My son is home from college on his fall break. He brought a friend home with him who needed a place to stay, since he lives across the globe and can't fly back for the few short days of break in the school routine. It's been good to have them here, sleeping until almost noon and eating all of our food. Evidently it's really exhausting being a college freshman.
But, what I've loved most is listening to these guys talk and plan for the future. Next semester's classes. Next summer's mission trips. What comes next, after college.
They're in such an exciting time in life. The time where "next" is wide open and could contain anything. Nothing is set in stone and nothing is impossible. And yes, "next" is a little scary, too, since it's wide open and could contain anything. But, judging from these men's faces, it's more exciting than scary.
And that's where I pause. Because somewhere in life, excitement for next has a habit of turning into playing it safe. And playing it safe makes a cozy nest of comfort that becomes hard to leave when it's time to climb the next mountain of next. And if you choose not to climb the mountain, you become a settler in the village of almost and maybe later.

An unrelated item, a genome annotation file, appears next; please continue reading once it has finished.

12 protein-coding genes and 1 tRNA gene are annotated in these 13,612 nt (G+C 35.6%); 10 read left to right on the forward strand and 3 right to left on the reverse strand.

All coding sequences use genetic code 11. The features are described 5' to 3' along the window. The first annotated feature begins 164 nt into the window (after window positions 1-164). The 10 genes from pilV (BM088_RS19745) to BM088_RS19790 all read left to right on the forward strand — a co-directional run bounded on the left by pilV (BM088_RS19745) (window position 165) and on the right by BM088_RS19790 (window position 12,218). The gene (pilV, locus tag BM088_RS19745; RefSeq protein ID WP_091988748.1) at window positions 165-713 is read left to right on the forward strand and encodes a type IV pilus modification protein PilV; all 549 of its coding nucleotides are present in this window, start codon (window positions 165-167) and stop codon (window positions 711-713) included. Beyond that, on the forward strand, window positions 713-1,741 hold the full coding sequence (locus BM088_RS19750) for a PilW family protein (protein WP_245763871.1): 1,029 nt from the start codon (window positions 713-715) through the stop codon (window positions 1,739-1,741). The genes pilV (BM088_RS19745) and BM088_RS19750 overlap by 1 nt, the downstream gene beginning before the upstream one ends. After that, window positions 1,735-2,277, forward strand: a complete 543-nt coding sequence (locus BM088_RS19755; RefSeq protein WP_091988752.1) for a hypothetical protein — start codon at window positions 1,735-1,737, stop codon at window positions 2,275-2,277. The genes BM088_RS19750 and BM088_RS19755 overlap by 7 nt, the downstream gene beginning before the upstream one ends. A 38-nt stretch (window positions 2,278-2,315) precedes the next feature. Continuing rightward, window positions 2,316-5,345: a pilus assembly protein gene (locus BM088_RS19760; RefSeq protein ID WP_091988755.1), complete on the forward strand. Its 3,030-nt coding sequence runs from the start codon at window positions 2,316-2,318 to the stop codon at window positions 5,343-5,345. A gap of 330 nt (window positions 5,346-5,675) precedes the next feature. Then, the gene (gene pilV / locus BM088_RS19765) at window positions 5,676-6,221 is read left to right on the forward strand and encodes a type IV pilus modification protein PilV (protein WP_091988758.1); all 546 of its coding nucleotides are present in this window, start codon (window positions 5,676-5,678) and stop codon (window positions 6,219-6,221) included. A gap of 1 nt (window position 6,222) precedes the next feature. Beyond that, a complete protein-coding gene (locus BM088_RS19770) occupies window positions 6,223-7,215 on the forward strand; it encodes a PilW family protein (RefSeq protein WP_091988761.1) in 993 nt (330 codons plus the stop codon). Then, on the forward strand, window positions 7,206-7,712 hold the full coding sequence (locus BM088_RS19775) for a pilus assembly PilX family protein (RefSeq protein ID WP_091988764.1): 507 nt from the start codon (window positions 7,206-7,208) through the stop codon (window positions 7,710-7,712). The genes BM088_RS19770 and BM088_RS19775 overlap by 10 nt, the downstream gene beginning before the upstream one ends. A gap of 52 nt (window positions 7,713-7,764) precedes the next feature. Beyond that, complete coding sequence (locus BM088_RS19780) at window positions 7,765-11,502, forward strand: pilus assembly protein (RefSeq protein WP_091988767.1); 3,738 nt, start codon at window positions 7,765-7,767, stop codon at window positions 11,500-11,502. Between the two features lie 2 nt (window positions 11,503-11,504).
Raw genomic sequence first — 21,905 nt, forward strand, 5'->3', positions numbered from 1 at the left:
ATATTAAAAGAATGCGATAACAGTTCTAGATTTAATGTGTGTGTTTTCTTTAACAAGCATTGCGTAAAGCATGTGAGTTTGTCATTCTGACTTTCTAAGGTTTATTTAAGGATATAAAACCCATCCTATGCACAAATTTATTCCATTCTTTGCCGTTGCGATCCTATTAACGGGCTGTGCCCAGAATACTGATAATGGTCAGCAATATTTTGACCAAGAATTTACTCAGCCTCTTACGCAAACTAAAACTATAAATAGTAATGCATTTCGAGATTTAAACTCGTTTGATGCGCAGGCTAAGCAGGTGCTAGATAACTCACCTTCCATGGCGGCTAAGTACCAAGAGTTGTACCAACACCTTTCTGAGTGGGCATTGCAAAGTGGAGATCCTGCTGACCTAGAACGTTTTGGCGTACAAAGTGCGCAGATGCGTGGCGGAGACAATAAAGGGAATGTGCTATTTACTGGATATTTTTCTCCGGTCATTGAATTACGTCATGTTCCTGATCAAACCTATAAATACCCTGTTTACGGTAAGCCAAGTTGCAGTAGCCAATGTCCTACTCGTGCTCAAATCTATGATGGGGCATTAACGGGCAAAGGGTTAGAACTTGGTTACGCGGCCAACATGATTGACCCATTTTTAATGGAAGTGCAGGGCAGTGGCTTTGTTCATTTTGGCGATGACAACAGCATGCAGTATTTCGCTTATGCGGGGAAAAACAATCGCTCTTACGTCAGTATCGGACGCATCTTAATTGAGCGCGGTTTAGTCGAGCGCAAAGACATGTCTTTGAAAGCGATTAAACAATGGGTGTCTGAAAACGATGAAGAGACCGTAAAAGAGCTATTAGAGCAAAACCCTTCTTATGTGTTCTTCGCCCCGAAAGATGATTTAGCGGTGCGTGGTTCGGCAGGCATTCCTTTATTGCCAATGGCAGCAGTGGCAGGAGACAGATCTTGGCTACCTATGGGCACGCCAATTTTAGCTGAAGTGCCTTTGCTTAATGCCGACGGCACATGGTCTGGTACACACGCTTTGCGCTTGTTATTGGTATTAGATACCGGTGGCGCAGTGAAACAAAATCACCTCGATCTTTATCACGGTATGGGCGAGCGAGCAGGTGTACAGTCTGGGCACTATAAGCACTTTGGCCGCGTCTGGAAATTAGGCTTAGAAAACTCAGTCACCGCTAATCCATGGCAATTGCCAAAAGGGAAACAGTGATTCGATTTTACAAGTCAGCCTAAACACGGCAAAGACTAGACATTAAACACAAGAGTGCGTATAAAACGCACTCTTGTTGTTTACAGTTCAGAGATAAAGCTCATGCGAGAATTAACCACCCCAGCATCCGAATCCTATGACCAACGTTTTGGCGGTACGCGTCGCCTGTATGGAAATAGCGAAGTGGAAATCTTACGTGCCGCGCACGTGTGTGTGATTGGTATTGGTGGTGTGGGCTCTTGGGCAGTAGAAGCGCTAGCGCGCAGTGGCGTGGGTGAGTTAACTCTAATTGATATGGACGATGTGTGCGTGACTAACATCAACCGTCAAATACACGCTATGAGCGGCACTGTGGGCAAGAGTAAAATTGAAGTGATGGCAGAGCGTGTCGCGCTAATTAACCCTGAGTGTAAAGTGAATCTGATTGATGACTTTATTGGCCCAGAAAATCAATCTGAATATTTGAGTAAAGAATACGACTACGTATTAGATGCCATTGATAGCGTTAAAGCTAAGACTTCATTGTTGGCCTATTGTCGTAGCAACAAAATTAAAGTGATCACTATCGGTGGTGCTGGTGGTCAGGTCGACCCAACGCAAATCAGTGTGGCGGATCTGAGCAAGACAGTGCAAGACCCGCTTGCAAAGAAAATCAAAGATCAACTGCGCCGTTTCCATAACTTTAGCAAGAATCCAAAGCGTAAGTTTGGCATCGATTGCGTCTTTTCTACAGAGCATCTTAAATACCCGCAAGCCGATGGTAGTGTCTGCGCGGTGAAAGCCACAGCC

And if you stay too long in a village like that, you lose it all.
You lose all sense of zest and wonder over what's on the other side of the mountain. You lose your joy for the journey itself.
If that's where you are right now, I wish I could box up that tangible sense of next that's been permeating my kitchen table between the hours of noon and midnight this last week. I wish I could wrap it, add a shiny gift tag, and ship it to you today. But, that's the thing, isn't it?
Next can't come from someone else. It can only come from the deep places.
The places that make you who you are. The places you dream about and share only with those you feel safe. The places you long for, but sometimes can't even find language to give them shape.
Yet, longings have a way of making themselves known, and so they come out in expressions of joy, bursts of happy that rise up when we see our feet leaving the village and heading toward the mountain trail. The deep satisfaction that occurs when our lives intersect with purpose that is bigger than the running of errands and writing of checks.
Frederick Buechner writes, "The place God calls you to is the place where your deep gladness and the world's deep hunger meet."
And in the very reading of those words, there is a stirring, isn't there? A sense of beckoning to find the trail that leads over the mountain to the place of your gladness. To the place where you can pioneer a new village, one that will be a refuge for the weary travelers who come behind you, filling their hunger with good things and helping them find their own deep gladness.
A place where regret for the years of settling in the village fades away with one question.